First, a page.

This year, students’ donations will go to four different causes, which were decided upon by our own 8th-grade class. The 8th graders researched a number of possible charities and needs before they together deliberated over a larger list that then became these four:
-Carter Swallow Family, which has been awaiting a kidney transplant for their young son
-Heifer International, a global organization that provides animals to impoverished families for food and income production
-Brighter Tomorrows, an outreach to families touched by cancer
-Paws & Claws, everyone’s favorite pet shelter
These charities, at first a beloved cause of a small group of 8th graders, now are the collective cause of all of us at RCLS. In this and through all of students’ service efforts, eighth-grade homeroom teacher Ms. Schauer says she hopes RCLS is leaving “Jesus footprints” on the world. Along the way, we know our students experience the thrill of generosity, an experience we believe will change both their hearts and the world their generosity benefits.
Throughout the school year, RCLS facilitates school-wide projects that generate great excitement across campus.
-Thanks & Give Back: Just before Thanksgiving, RCLS partners with a local charity that meets a specific need in our area. For example...
…in November 2018, students packed dozens of backpacks with toiletries, toys, and stuffed animals or blankets for the Olmsted County Foster Care Closet, which supplies foster children with care and comfort at what is otherwise a traumatic moment in their lives.
…in November 2019, students packed 640 kits with toiletry products for the Dorothy Day House, which provides a warm night to those without a roof over their heads.
-National Lutheran Schools Week: Each January, we celebrate the gift of Christian education in Lutheran schools by raising money for a particular need.
…in 2018 and 2019, our students raised money for RCLS’s Variable Tuition (scholarship) fund and the renovation of locker rooms, respectively.
…in 2020, we collected 3440 boxes and cans of food for Rochester’s Channel One Food Bank.
-Other Initiatives (Giving Tree, Coat Drive, classroom projects): Giving and service opportunities abound as needs in Rochester arise. RCLS has a winter coat drive for United Way every fall, a Christmas “Giving Tree” which collects toys for Salvation Army or Toys for Tots, and various classroom projects that pop up as teachers or students identify needs.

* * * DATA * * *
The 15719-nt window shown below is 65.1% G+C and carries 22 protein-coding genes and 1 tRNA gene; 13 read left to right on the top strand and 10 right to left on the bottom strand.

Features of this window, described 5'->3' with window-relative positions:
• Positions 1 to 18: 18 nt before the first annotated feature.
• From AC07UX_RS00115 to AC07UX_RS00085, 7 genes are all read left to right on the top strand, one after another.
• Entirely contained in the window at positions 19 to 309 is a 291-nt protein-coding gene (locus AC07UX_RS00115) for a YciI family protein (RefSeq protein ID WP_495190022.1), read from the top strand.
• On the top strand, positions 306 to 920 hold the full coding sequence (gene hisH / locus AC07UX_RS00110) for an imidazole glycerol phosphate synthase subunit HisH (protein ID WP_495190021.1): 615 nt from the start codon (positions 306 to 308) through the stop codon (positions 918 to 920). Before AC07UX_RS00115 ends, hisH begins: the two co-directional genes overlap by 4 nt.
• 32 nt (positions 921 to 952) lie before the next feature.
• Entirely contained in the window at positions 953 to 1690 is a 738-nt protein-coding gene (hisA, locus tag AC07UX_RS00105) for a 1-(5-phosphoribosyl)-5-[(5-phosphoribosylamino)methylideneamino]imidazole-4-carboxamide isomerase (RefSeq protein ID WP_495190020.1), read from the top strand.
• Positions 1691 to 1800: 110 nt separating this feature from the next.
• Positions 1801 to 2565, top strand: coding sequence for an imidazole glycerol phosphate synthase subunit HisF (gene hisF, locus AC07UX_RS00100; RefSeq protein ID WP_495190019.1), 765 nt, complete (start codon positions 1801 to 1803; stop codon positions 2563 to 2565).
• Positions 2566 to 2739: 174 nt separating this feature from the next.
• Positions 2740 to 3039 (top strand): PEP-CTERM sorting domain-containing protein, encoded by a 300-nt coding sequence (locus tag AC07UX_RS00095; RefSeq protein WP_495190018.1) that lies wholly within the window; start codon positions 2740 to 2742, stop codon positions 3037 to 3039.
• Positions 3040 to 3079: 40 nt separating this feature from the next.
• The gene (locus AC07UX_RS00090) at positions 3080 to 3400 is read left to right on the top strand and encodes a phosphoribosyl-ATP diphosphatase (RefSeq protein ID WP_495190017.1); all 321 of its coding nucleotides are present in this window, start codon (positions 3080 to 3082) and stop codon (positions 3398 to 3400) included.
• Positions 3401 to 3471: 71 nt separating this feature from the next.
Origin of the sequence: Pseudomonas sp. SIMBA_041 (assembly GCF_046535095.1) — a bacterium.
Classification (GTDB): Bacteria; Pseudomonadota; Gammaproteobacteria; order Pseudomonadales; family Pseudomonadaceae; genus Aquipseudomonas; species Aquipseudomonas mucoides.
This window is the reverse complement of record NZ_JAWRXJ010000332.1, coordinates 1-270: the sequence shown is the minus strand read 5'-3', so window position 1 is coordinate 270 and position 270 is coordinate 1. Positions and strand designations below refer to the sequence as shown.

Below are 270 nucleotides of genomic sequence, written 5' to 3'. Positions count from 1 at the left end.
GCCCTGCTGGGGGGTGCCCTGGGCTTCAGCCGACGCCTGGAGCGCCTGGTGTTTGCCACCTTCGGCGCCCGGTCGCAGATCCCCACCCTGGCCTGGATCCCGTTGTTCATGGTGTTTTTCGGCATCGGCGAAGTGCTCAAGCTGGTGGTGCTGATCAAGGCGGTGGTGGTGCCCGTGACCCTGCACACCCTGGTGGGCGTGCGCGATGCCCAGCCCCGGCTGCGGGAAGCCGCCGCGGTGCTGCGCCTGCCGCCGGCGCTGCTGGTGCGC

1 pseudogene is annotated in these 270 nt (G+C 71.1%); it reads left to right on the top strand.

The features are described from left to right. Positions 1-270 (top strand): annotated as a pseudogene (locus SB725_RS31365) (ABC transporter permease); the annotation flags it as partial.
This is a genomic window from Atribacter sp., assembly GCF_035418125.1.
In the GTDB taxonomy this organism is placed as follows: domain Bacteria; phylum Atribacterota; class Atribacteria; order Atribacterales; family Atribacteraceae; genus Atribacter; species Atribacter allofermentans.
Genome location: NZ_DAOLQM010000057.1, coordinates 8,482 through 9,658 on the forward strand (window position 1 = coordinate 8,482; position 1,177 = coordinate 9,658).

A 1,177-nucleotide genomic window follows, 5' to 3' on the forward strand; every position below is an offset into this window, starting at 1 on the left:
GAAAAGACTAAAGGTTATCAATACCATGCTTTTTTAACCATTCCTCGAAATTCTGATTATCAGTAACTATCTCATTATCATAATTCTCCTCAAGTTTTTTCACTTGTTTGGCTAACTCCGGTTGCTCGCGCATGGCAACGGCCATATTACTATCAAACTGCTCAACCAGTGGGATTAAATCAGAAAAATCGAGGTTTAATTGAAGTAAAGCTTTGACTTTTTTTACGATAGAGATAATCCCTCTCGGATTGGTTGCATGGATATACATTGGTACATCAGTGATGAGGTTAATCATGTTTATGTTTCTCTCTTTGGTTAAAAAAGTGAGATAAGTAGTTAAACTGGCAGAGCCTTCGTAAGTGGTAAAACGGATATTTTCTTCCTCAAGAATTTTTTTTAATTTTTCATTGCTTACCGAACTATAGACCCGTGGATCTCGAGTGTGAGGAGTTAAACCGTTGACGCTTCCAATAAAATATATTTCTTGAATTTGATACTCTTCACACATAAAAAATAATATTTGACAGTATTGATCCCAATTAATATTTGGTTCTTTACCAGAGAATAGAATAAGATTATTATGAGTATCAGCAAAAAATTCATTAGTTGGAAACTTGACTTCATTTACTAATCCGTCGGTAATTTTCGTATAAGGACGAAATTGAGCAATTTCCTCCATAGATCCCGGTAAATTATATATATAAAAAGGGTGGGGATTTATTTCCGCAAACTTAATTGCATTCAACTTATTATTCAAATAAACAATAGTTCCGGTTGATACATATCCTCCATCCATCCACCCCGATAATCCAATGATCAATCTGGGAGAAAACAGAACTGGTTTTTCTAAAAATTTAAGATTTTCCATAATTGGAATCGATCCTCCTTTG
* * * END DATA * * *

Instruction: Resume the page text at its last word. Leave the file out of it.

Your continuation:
Students and families that have experienced RCLS will never forget their “Chapel Families.” This program puts a group of younger students in the care of an 8th-grade student and a 7th or 6th-grade helper. These small groups meet regularly for chapel, lunch, service opportunities, or special events. As they serve younger students by tying shoes, holding a hand, or supplying encouragement, these older students develop a nurturing bond with their younger counterparts. This sort of leadership opportunity for a middle-school student is unique in Rochester and serves to develop a sense of responsibility and service that parents might otherwise only hope for their 12-14-year-old. Ask any RCLS parent about the school, and you’ll likely hear about this marvelous service opportunity which enables service organically––in community as we are all meant to be.
RCLS is deeply committed to raising successful students. We believe, like the school’s parents, that the moral character of this generation of learners is part of this success. Grace? Faith? Learning for Life? They’re here at this mission-minded school where service is celebrated. You only need to meet one of our service-minded students to see that for yourself.
Hoping to raise a child who pursues academic and moral excellence? We can help!
Schedule a tour, walk in any Thursday morning in February between 9-11a, or plan to visit on Shadow Day (grades 3-8) on March 6. Find more information at rcls.net.
Grant, A. & Grant, A.S. (2019, Nov). Stop Trying to Raise Successful Kids. The Atlantic. Retrieved from https://www.theatlantic.com/magazine/archive/2019/12/stop-trying-to-raise-successful-kids/600751/